Copper thefts continue at electric facilities; public asked to watch for suspicious activities

August 9, 2011

Columbus, Neb. – Nebraska Public Power District is asking the public to help be their “eyes and ears” and be on the lookout for the potential theft of copper wiring from transmission poles and substations across the state.

A recent series of thefts of copper wiring from NPPD facilities has utility officials concerned for the potential loss of service to its customers across the state, and the potential for serious injury or worse to the individuals attempting to steal the material.

“Stealing copper or other metals from substations or other electric facilities, whether it’s NPPD or local rural public power districts, is a crime,” explained NPPD Vice President and Chief Operating Officer Tom Kent. “Copper theft is also a safety issue, potentially causing harm to the thieves, members of the public and electrical workers. Also copper thefts can cause power outages that can be inconvenient for customers and costly to business.”

Kent urges anyone who may see suspicious activity at electric substations or near transmission lines to contact their local law enforcement agency with a description of the individuals and vehicles involved. He emphasized that individuals should not attempt to apprehend the individuals, but contact law enforcement immediately.

Kent stressed that NPPD’s service vehicles are well-marked with bright orange bumpers and that other utilities serving specific areas have wording or logos on their vehicles identifying them as an electric utility. “The public should alert local law enforcement of any vehicles that are not identified as being from a utility, activities that appear to be unusual, or individuals that appear to be acting suspicious around electric facilities including power line poles,” he added.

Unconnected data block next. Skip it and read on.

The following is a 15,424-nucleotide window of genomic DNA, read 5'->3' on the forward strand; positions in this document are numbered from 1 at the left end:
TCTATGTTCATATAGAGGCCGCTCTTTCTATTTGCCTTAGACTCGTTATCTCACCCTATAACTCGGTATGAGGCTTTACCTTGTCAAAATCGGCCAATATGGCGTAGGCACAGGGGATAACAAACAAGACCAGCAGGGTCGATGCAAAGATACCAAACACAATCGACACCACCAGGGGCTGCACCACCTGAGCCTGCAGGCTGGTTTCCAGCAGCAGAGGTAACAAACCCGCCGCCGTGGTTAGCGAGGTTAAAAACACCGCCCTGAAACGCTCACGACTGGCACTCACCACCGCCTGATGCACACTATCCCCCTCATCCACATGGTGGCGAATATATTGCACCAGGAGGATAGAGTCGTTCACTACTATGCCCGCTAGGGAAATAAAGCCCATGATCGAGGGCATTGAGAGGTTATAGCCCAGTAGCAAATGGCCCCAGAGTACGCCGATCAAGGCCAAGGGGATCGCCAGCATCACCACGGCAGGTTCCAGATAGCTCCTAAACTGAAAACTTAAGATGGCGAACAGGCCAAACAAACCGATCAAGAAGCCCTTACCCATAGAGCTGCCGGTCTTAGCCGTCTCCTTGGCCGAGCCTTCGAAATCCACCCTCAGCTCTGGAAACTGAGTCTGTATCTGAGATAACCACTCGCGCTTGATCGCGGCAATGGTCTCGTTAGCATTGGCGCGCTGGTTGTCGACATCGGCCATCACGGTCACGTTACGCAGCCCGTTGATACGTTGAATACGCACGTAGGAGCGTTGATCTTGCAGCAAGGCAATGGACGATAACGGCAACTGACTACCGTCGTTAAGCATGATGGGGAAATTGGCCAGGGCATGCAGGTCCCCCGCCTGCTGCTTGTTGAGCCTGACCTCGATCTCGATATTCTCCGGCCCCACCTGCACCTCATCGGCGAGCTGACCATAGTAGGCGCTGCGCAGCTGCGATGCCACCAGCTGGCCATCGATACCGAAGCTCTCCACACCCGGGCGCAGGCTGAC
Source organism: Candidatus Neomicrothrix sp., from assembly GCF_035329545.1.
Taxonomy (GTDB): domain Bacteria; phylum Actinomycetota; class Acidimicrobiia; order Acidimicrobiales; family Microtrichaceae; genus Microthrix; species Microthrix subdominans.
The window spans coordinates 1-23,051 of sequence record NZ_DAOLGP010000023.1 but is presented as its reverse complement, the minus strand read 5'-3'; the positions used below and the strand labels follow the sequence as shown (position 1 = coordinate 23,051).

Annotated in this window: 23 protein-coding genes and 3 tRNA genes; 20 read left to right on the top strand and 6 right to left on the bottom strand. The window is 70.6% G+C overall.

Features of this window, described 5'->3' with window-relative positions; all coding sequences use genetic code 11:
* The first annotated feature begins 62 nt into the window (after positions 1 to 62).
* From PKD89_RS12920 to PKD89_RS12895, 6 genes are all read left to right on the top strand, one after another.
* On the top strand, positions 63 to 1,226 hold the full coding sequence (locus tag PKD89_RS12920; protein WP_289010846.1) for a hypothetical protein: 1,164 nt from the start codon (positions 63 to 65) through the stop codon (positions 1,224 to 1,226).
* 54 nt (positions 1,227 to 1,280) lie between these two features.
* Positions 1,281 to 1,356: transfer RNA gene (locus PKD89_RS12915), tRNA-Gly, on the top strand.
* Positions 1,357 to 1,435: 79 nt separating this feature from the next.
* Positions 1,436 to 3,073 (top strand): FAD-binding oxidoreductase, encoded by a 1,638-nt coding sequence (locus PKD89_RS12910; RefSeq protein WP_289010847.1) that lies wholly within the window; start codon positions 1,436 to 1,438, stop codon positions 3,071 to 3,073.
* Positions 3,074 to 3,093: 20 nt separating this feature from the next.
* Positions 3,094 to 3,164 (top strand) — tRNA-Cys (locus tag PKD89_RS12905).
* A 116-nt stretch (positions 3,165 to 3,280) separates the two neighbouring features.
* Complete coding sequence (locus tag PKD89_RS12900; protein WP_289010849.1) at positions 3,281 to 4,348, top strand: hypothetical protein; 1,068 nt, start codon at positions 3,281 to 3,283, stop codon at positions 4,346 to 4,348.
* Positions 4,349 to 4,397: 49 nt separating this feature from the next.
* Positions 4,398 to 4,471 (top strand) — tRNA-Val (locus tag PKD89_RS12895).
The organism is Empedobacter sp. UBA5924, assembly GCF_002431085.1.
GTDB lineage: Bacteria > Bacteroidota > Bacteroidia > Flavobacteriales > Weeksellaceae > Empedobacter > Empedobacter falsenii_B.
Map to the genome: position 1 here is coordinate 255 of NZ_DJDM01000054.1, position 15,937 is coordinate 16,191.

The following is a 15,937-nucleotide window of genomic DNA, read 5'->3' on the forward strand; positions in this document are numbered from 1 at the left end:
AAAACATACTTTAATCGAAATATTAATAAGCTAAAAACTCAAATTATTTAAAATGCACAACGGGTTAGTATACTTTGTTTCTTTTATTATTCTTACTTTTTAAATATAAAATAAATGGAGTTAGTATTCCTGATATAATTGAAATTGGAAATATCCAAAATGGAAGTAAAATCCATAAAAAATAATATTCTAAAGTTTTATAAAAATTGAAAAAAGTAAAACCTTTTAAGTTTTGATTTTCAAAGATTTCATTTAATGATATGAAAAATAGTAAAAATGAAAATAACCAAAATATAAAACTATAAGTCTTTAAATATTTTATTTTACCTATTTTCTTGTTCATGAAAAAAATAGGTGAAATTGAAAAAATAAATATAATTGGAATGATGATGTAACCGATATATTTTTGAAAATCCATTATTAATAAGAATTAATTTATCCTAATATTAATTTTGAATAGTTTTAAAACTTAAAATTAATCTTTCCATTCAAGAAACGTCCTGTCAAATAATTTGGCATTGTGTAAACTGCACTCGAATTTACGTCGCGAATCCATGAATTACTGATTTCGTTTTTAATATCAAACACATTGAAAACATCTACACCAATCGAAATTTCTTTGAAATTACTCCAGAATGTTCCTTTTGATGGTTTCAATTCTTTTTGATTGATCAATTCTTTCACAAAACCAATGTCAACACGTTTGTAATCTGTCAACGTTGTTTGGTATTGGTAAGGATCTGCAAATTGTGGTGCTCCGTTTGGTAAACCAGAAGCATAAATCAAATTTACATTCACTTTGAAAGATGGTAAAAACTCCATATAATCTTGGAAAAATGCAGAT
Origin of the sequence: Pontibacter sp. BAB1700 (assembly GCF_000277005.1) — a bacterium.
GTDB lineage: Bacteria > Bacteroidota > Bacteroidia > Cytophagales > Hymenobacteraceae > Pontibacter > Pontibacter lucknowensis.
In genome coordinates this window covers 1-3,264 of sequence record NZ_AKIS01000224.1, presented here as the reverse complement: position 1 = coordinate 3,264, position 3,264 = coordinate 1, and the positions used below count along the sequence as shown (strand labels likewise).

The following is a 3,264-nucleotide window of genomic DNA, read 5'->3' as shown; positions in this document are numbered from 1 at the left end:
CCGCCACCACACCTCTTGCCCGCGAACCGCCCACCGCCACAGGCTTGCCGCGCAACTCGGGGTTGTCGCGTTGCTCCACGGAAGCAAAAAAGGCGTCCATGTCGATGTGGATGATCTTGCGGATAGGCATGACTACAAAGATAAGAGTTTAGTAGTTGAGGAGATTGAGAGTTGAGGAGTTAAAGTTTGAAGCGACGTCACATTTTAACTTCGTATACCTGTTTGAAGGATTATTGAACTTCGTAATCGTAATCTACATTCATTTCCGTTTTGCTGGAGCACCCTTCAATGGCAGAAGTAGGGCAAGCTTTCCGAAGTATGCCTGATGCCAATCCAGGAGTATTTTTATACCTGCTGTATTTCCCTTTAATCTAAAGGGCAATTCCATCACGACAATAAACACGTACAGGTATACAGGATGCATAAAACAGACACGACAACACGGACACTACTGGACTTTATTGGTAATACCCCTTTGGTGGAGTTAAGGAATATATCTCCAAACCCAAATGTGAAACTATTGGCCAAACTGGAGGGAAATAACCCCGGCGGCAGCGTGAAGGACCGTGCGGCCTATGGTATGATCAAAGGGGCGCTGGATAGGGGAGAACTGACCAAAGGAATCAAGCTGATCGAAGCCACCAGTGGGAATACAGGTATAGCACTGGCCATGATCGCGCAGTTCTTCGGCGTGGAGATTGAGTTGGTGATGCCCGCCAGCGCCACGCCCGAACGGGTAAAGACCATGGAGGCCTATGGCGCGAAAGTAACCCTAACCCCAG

Copper is used in the electric industry to deliver electricity to homes and businesses, and is also used in the grounding system to protect the public and utility workers. When copper is stolen, the electrical system becomes compromised and could cause injuries and death under certain circumstances.

NPPD is currently working with law enforcement agencies across the state to make them aware of the signs of potential copper theft and their personal safety when investigating these thefts.

Some of the signs of copper theft to watch for include:

  • Loose or broken wires;
  • Broken utility pole attachments;
  • Open gates at unattended substations;
  • Holes in substation fences;
  • Burn marks on utility equipment; and
  • Electrical arcing.
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